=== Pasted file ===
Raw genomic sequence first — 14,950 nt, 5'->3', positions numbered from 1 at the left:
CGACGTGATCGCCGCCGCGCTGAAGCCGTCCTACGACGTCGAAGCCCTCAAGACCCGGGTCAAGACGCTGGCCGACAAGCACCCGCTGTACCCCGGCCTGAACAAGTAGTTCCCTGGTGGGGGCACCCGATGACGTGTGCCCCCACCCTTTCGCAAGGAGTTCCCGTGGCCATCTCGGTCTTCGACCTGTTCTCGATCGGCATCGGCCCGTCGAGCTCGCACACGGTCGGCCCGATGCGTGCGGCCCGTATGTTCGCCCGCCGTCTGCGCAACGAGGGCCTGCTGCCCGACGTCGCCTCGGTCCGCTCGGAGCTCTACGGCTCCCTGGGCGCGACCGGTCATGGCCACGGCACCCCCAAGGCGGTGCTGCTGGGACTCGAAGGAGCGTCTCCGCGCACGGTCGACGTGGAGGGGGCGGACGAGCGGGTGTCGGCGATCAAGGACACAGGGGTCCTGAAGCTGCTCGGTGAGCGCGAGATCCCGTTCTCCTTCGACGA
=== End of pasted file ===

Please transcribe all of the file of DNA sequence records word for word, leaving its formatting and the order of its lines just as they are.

Raw genomic sequence first — 14,950 nt, 5'->3', positions numbered from 1 at the left:
CGACGTGATCGCCGCCGCGCTGAAGCCGTCCTACGACGTCGAAGCCCTCAAGACCCGGGTCAAGACGCTGGCCGACAAGCACCCGCTGTACCCCGGCCTGAACAAGTAGTTCCCTGGTGGGGGCACCCGATGACGTGTGCCCCCACCCTTTCGCAAGGAGTTCCCGTGGCCATCTCGGTCTTCGACCTGTTCTCGATCGGCATCGGCCCGTCGAGCTCGCACACGGTCGGCCCGATGCGTGCGGCCCGTATGTTCGCCCGCCGTCTGCGCAACGAGGGCCTGCTGCCCGACGTCGCCTCGGTCCGCTCGGAGCTCTACGGCTCCCTGGGCGCGACCGGTCATGGCCACGGCACCCCCAAGGCGGTGCTGCTGGGACTCGAAGGAGCGTCTCCGCGCACGGTCGACGTGGAGGGGGCGGACGAGCGGGTGTCGGCGATCAAGGACACAGGGGTCCTGAAGCTGCTCGGTGAGCGCGAGATCCCGTTCTCCTTCGACGA